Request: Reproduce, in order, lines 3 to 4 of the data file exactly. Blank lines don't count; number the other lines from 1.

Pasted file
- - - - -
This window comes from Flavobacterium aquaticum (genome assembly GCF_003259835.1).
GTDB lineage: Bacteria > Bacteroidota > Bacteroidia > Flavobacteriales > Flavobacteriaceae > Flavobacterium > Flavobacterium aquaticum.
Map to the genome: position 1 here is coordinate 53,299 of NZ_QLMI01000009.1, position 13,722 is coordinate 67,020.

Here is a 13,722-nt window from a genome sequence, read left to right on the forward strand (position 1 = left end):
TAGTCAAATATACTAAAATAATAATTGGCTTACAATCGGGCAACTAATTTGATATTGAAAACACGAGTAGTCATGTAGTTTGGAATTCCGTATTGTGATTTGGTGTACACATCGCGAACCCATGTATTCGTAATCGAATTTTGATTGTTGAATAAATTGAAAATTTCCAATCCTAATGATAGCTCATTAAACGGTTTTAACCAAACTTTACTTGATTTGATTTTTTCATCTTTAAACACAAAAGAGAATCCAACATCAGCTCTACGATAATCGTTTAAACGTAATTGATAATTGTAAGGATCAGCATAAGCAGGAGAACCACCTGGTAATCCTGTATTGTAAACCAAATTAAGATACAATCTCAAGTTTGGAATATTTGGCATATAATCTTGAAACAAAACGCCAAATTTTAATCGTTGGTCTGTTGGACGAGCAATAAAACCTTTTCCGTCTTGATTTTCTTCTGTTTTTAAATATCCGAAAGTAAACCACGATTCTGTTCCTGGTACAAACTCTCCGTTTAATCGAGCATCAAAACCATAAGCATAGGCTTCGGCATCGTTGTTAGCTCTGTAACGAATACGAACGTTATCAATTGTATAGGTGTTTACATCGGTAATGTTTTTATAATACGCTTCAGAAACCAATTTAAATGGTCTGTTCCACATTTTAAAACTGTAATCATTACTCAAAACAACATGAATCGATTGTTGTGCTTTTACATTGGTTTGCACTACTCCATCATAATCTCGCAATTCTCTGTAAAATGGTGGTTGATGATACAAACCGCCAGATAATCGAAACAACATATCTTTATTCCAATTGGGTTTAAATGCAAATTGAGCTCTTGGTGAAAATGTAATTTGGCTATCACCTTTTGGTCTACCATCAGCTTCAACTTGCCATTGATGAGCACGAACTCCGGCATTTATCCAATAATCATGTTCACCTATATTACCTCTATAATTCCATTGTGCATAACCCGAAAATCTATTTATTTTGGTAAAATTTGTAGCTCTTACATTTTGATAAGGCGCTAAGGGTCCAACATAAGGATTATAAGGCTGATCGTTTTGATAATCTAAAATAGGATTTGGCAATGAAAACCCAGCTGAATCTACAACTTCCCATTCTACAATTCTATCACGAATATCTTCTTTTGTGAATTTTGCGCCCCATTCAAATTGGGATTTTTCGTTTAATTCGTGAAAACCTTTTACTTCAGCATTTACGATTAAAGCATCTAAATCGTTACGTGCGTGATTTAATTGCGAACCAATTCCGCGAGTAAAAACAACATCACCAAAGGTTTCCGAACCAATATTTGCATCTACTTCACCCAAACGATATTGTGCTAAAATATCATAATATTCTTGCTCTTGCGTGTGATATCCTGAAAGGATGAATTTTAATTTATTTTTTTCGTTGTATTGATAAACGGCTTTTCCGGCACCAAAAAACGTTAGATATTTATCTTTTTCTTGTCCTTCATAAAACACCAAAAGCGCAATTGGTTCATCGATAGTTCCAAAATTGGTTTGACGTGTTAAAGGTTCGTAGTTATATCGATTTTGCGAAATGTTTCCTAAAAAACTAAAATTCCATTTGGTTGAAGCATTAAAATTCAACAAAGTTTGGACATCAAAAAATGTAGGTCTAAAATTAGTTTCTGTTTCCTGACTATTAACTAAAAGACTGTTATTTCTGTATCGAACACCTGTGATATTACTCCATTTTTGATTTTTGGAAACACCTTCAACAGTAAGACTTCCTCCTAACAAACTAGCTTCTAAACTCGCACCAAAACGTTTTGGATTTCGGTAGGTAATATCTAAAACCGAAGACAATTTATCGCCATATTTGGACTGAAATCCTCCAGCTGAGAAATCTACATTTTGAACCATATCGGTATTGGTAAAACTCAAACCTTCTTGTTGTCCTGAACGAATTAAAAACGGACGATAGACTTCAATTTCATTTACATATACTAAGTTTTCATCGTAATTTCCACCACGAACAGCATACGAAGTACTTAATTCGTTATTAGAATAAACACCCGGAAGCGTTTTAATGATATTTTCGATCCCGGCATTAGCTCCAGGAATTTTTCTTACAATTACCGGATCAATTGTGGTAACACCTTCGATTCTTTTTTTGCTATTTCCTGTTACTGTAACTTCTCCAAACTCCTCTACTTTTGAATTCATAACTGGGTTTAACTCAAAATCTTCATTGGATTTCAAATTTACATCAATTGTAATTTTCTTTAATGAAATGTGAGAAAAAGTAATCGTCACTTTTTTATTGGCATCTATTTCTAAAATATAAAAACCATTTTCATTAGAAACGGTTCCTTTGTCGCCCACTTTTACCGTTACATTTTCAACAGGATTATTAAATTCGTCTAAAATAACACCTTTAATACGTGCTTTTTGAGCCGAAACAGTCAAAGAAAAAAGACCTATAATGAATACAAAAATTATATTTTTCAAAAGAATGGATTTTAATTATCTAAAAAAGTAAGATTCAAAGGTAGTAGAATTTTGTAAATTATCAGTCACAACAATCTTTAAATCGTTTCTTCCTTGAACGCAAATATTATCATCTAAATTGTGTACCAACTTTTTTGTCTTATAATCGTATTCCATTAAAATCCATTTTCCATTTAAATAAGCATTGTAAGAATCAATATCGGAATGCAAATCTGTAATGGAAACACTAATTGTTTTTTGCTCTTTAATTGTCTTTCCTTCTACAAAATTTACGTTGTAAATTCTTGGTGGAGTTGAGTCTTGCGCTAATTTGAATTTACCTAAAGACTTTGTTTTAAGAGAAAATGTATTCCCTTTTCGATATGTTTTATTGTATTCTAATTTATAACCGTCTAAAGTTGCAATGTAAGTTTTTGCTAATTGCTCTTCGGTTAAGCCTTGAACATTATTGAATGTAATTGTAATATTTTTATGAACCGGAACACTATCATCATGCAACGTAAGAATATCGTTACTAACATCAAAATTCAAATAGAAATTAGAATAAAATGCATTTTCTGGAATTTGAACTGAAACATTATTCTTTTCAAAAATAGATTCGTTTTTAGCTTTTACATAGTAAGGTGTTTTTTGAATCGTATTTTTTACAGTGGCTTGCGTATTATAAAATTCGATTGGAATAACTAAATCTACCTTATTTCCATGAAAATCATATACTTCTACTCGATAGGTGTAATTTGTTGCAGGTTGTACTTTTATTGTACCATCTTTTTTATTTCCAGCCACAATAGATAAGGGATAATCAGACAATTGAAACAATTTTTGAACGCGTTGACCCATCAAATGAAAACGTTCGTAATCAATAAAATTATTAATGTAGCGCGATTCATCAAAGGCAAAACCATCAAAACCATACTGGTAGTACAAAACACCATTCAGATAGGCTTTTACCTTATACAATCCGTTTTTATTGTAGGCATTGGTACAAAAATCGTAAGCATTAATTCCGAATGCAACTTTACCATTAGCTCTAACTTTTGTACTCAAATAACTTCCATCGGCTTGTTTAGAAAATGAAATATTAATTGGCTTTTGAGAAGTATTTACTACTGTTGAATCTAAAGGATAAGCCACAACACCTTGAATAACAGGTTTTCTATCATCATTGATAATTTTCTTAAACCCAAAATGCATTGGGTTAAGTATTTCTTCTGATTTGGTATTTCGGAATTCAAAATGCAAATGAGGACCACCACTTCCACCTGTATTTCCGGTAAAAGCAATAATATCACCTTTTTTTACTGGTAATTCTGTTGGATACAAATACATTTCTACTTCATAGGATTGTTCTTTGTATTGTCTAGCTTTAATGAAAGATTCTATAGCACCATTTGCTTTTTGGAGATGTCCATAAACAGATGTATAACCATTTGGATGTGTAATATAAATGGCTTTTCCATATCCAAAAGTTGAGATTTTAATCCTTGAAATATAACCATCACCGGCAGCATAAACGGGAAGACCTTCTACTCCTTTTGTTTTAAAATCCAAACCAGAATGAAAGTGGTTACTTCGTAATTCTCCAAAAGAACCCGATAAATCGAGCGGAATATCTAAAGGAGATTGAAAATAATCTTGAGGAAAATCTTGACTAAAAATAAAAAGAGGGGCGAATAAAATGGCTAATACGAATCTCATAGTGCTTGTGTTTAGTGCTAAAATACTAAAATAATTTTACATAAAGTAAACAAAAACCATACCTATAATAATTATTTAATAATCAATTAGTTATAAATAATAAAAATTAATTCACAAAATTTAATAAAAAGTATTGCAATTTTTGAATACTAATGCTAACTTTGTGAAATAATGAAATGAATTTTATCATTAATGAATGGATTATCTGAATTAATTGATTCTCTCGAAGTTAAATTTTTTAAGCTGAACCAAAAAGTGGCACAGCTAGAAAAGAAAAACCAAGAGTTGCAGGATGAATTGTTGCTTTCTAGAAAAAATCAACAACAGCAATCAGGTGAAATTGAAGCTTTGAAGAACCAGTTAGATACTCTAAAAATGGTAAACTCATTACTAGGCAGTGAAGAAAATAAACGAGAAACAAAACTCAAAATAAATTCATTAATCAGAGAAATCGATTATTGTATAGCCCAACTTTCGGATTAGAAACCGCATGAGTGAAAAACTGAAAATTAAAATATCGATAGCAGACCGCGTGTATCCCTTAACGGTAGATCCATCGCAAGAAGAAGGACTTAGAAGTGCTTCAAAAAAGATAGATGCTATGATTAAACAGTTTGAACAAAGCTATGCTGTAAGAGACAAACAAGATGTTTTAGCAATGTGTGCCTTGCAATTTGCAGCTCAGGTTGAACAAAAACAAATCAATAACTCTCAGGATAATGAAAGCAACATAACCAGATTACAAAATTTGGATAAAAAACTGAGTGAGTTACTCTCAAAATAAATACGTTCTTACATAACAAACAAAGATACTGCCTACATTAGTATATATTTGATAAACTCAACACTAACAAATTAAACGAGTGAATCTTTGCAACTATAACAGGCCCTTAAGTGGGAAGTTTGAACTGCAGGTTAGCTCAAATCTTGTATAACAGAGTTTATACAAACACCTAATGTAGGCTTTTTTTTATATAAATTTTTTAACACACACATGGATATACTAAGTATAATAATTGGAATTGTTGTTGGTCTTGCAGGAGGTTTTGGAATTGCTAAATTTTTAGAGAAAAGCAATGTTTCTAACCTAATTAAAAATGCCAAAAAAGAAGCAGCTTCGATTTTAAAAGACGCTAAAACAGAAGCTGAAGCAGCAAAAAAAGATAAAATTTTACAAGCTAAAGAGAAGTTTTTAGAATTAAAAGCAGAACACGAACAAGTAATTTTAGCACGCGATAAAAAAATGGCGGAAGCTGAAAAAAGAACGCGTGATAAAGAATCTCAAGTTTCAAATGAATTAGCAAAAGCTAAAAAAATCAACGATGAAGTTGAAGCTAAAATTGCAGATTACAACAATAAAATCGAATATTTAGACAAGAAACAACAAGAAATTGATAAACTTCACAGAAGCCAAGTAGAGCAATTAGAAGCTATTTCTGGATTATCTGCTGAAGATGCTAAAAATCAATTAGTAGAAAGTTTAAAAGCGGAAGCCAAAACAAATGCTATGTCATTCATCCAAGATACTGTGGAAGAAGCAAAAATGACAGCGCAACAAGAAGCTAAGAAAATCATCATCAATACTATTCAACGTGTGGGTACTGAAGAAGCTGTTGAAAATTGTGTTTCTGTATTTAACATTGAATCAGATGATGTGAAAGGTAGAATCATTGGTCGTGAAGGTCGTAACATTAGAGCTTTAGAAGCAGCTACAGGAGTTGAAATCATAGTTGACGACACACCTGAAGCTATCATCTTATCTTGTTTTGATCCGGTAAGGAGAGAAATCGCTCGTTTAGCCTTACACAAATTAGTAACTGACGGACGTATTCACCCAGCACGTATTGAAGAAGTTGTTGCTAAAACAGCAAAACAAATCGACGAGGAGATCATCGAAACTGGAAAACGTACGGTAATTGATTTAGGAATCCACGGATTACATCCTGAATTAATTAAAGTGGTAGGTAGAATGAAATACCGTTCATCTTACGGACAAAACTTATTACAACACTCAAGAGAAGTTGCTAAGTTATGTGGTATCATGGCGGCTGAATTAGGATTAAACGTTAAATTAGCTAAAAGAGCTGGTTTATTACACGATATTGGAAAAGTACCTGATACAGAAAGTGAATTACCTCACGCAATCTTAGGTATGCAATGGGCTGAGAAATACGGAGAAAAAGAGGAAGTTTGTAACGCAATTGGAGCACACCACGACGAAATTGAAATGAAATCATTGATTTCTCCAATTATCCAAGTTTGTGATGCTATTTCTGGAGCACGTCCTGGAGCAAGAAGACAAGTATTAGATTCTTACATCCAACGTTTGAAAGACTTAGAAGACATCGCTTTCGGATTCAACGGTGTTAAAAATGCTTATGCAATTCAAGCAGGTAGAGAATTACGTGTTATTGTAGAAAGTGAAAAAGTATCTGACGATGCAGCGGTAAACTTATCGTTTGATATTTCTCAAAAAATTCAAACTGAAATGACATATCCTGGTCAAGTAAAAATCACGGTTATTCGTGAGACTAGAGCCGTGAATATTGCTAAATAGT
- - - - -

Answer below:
Map to the genome: position 1 here is coordinate 53,299 of NZ_QLMI01000009.1, position 13,722 is coordinate 67,020.

Here is a 13,722-nt window from a genome sequence, read left to right on the forward strand (position 1 = left end):